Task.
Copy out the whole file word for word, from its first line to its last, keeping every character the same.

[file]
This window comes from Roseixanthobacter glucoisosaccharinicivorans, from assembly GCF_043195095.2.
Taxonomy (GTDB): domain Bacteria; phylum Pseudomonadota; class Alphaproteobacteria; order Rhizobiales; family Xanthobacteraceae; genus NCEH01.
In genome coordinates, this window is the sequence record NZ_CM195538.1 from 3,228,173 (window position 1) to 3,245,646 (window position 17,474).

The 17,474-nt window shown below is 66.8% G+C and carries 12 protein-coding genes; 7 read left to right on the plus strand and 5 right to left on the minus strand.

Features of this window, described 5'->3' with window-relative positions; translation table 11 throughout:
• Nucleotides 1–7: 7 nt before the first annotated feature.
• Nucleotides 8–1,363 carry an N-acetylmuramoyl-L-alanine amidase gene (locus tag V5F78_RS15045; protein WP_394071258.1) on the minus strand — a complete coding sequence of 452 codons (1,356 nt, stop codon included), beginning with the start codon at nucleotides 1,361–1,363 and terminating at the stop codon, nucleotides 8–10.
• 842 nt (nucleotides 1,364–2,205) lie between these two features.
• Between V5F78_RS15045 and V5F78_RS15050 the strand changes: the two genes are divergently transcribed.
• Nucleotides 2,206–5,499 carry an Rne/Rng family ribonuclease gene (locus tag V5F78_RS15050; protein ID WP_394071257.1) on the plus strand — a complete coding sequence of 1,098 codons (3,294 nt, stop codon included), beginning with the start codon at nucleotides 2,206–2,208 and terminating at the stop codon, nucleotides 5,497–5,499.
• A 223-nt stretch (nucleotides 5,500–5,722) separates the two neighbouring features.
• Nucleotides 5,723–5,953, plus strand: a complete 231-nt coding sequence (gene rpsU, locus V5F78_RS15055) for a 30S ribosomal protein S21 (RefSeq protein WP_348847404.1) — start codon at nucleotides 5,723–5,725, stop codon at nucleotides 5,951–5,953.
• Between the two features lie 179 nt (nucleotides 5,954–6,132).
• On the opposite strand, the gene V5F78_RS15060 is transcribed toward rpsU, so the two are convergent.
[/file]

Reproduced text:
This window comes from Roseixanthobacter glucoisosaccharinicivorans, from assembly GCF_043195095.2.
Taxonomy (GTDB): domain Bacteria; phylum Pseudomonadota; class Alphaproteobacteria; order Rhizobiales; family Xanthobacteraceae; genus NCEH01.
In genome coordinates, this window is the sequence record NZ_CM195538.1 from 3,228,173 (window position 1) to 3,245,646 (window position 17,474).

The 17,474-nt window shown below is 66.8% G+C and carries 12 protein-coding genes; 7 read left to right on the plus strand and 5 right to left on the minus strand.

Features of this window, described 5'->3' with window-relative positions; translation table 11 throughout:
• Nucleotides 1–7: 7 nt before the first annotated feature.
• Nucleotides 8–1,363 carry an N-acetylmuramoyl-L-alanine amidase gene (locus tag V5F78_RS15045; protein WP_394071258.1) on the minus strand — a complete coding sequence of 452 codons (1,356 nt, stop codon included), beginning with the start codon at nucleotides 1,361–1,363 and terminating at the stop codon, nucleotides 8–10.
• 842 nt (nucleotides 1,364–2,205) lie between these two features.
• Between V5F78_RS15045 and V5F78_RS15050 the strand changes: the two genes are divergently transcribed.
• Nucleotides 2,206–5,499 carry an Rne/Rng family ribonuclease gene (locus tag V5F78_RS15050; protein ID WP_394071257.1) on the plus strand — a complete coding sequence of 1,098 codons (3,294 nt, stop codon included), beginning with the start codon at nucleotides 2,206–2,208 and terminating at the stop codon, nucleotides 5,497–5,499.
• A 223-nt stretch (nucleotides 5,500–5,722) separates the two neighbouring features.
• Nucleotides 5,723–5,953, plus strand: a complete 231-nt coding sequence (gene rpsU, locus V5F78_RS15055) for a 30S ribosomal protein S21 (RefSeq protein WP_348847404.1) — start codon at nucleotides 5,723–5,725, stop codon at nucleotides 5,951–5,953.
• Between the two features lie 179 nt (nucleotides 5,954–6,132).
• On the opposite strand, the gene V5F78_RS15060 is transcribed toward rpsU, so the two are convergent.